In 1930, the economist John Maynard Keynes wrote a short essay called “Economic Possibilities for our Grandchildren,” where he envisioned technological advances enabling us to do all the work of agriculture, mining, and manufacturing with only a quarter of the human effort. Future generations, he said, would work only 15 hours a week. In fact, the challenge would be to share what work there was as widely as possible – or “to spread the bread thin on the butter” – because learning to live with purpose in a world without work would be hard.
Keynes’ prediction has not yet come to pass, if it ever will, but the idea of machines taking over human work has long held fascination and dread. So far, technology has created more work for humans, not less — new jobs and new opportunities, even if there were difficult dislocations for some. Still, the threat of technology robbing us of our livelihood has been with us a long time — at least since angry weavers destroyed the newly invented flying shuttle in the 1730s and mobs attacked the first factories with the spinning jenny in the early Industrial Revolution.
The Economist did a series of articles this past spring full of optimism for the world of work, including one titled “Robots threaten jobs less than fearmongers claim.” Doomsaying about machines, it said, has long been with us, but the labor apocalypse hasn’t happened and probably won’t. One reason is the “lump-of-labor fallacy” – the flawed idea that there is only a finite amount of work and that more automation necessarily means less work for humans. That has not been true. Instead, automation has made humans more productive by freeing them for new kinds of work.
A classic example is the bank ATM. While the number of ATMs quadrupled between the 1980s and 2010, bank tellers did not disappear. The number of tellers over that period actually rose because tellers were freed from dispensing cash and could offer face-to-face services that improved business.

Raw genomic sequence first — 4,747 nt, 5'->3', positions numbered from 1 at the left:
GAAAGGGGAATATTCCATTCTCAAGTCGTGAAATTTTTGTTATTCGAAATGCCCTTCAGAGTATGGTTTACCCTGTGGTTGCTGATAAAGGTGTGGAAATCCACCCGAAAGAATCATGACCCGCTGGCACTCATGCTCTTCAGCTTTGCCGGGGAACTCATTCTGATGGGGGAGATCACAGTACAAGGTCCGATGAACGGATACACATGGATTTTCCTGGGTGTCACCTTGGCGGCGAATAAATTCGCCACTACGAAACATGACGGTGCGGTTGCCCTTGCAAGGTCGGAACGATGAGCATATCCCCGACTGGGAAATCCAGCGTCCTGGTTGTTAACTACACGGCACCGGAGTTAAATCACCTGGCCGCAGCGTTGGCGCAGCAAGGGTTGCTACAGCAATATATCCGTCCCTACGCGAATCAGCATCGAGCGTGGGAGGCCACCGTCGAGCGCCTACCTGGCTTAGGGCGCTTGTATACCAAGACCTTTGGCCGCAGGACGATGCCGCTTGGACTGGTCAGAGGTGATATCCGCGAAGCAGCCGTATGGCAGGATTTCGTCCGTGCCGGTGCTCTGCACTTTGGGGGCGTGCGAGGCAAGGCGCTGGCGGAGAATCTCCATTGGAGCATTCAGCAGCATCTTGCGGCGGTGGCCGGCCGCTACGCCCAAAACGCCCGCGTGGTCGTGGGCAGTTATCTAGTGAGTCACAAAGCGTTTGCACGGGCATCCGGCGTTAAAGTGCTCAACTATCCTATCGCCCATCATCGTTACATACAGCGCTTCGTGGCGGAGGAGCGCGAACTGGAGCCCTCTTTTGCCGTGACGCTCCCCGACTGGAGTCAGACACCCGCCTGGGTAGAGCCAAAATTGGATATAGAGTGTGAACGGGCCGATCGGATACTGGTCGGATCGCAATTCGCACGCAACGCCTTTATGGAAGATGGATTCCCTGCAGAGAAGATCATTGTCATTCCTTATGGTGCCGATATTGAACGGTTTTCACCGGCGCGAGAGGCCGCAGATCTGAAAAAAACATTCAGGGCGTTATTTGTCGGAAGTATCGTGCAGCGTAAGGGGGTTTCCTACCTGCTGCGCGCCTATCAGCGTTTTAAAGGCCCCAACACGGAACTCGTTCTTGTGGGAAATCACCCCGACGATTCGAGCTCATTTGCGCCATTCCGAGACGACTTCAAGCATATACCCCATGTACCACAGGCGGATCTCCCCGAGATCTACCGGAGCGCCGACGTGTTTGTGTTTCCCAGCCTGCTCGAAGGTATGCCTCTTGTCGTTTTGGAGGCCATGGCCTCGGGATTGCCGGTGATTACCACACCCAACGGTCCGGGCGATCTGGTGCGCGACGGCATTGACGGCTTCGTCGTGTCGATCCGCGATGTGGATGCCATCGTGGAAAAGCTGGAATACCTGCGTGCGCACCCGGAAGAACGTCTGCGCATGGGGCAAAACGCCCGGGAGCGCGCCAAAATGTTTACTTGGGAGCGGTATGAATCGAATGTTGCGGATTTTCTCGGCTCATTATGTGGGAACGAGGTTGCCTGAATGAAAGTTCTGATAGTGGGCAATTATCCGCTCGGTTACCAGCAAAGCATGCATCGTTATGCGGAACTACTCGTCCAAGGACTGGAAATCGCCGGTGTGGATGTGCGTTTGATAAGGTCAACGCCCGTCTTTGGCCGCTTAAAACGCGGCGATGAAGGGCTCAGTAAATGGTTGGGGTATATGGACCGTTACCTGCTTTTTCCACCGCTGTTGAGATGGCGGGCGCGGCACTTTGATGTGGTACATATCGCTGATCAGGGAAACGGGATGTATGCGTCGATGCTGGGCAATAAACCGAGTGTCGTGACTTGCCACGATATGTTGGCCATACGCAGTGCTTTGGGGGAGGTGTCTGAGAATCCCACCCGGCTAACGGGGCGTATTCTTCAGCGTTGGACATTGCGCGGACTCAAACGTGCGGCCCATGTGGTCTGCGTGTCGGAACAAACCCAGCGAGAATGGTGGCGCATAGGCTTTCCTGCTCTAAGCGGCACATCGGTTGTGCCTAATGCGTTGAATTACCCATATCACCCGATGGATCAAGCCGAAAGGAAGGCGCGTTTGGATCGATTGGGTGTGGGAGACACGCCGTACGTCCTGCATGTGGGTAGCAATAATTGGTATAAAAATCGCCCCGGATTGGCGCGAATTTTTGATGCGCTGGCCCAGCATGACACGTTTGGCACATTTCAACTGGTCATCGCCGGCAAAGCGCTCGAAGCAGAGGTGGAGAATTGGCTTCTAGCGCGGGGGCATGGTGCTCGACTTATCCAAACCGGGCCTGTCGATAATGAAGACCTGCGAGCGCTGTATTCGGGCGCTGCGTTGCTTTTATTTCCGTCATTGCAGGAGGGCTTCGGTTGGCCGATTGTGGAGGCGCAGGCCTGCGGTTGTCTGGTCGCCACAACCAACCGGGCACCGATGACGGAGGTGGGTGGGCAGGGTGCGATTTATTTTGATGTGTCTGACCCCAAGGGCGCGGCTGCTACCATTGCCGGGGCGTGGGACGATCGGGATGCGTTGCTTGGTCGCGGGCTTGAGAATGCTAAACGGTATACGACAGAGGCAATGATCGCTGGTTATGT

Still, there is a credible case to be made for a world of much less work in the future, and it’s made very well in Daniel Susskind’s 2020 book A World Without Work. Susskind fully acknowledges that technological innovation creates new, previously unimaginable jobs. What people aren’t realizing, however, is that there is no reason to think humans will be better suited for these new jobs than machines. Machines are getting better and better, and we may be underestimating their capabilities.
Metropolitan Books, January 2020
Our traditional answer to automation has been to “upskill” – to retrain workers for higher-level work so that they can stay ahead of machines. The idea is to teach factory workers engineering skills, for example, and keep them moving up the ladder. But that’s a very 20th century idea that doesn’t acknowledge how good machines are getting. Being a lawyer or radiologist may be no safer than working on an assembly line.
Take the incredible progress artificial intelligence (AI) made between IBM’s Deep Blue beating chess champion Garry Kasparov in 1997 and Deepmind’s AlphaGo (now owned by Google) beating the world’s best Go player Lee Sedol in 2016. Go is a Chinese board game that is much more complex than chess. After just three moves by each player in Go, there are 230 million times more possible moves than in chess at the same point. Deep Blue learned to play chess through brute-force processing power so it could think ahead of Kasparov. But Go is too complicated for that. To learn to win against the best humans, AlphaGo first studied 30 million moves by top human players, then kept playing against itself. In 2017, the improved “AlphaGo Zero” didn’t even need to look at human play. It just learned the rules of the game, and in three days it generated enough of its own data to be able to completely destroy its predecessor AlphaGo.
Of course, we don’t know what the future holds. But it seems wise to start considering AI’s considerable and rising abilities to do high-level analysis, create art, and write music. Ironically, the jobs that stick in the future might be lower-paying ones that machines can do, but where human interaction still is valued – barbers, for example, or caregivers for seniors.
The implications of all this are enormous. For one thing, we will need a radical rethink of education. Really, why spend so much time teaching students to solve progressively harder math problems when they’ll never beat machines? And even more radically, we will need a totally new way to distribute wealth. Up to now, work and wages have been our primary means of distributing the economic pie. That is what “making a living” has meant. But how will we do things in a world without work, or at least much less of it?